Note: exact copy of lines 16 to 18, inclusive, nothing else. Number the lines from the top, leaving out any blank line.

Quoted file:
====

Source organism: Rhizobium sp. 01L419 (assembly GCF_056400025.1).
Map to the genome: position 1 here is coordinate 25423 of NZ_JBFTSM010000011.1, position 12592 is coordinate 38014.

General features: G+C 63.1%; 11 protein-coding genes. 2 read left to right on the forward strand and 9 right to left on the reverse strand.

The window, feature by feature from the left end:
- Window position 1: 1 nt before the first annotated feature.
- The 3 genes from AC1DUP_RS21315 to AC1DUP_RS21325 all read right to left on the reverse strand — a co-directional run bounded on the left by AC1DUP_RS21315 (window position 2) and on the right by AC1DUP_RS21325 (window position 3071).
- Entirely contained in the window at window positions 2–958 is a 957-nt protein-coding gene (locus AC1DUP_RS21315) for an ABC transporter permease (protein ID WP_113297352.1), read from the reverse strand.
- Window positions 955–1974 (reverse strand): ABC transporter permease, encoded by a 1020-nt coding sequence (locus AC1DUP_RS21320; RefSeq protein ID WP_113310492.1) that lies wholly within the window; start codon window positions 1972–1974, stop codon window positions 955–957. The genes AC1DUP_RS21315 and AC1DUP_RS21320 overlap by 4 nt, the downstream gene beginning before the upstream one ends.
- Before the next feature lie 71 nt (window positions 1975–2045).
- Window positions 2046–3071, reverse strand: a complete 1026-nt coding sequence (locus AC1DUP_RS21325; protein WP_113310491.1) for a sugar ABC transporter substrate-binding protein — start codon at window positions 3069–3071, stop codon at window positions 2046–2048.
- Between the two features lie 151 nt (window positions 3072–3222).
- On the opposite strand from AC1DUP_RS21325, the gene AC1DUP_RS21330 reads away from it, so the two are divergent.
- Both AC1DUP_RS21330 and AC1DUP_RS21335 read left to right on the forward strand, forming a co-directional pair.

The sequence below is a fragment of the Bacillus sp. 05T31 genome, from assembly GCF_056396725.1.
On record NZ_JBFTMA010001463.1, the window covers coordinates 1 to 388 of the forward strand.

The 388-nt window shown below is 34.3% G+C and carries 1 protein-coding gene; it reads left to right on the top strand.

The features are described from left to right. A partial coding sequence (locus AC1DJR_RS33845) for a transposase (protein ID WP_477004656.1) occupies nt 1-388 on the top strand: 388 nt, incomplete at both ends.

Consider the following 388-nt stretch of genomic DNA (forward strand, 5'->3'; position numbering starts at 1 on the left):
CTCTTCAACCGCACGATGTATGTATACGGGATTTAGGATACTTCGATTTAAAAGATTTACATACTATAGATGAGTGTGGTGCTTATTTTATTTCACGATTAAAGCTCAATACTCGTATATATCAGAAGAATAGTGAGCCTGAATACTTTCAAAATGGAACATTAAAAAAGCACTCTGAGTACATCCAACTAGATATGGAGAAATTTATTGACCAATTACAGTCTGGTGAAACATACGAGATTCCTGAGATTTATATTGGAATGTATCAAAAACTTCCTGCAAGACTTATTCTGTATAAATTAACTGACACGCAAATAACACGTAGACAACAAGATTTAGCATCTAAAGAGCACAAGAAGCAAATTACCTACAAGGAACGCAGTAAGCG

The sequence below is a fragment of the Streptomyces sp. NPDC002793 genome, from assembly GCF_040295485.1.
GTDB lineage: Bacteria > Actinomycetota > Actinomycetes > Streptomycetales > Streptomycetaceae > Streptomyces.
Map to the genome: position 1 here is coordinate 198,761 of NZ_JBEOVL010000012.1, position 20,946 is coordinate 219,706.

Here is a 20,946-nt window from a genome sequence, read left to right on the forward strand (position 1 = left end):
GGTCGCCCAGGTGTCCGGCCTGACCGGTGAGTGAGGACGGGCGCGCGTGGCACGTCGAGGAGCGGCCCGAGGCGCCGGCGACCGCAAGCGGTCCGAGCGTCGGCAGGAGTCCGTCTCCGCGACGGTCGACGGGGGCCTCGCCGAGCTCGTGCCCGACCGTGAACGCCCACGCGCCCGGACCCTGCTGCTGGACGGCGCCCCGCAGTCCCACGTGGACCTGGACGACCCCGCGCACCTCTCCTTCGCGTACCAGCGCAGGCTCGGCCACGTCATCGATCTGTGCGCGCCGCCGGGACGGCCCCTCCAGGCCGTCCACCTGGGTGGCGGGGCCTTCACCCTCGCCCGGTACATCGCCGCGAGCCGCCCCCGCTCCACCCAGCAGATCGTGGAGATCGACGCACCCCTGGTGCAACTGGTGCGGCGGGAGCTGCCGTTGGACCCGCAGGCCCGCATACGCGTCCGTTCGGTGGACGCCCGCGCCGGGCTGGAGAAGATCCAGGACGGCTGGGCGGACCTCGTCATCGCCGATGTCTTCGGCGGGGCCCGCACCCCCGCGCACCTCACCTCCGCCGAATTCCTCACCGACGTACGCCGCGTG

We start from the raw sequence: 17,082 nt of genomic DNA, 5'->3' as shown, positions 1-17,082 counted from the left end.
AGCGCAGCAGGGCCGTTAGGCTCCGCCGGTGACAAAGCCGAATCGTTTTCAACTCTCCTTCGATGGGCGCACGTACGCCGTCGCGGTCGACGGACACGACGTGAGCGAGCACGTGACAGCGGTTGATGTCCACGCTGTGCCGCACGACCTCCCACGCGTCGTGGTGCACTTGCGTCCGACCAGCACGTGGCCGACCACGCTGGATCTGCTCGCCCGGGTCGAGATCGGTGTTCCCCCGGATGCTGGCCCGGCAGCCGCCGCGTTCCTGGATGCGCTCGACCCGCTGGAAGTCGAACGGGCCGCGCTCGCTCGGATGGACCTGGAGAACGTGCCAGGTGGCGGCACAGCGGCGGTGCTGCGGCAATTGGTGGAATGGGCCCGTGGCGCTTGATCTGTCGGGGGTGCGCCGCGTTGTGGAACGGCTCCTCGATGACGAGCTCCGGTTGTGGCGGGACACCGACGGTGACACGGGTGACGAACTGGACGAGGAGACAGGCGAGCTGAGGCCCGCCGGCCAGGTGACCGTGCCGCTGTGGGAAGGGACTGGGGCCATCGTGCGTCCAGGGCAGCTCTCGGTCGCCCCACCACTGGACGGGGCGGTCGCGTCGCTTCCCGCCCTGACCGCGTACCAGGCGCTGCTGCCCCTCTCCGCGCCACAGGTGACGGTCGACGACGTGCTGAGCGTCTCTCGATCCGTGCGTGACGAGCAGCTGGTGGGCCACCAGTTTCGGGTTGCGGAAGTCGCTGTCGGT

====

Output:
The 388-nt window shown below is 34.3% G+C and carries 1 protein-coding gene; it reads left to right on the top strand.

The features are described from left to right. A partial coding sequence (locus AC1DJR_RS33845) for a transposase (protein ID WP_477004656.1) occupies nt 1-388 on the top strand: 388 nt, incomplete at both ends.

Consider the following 388-nt stretch of genomic DNA (forward strand, 5'->3'; position numbering starts at 1 on the left):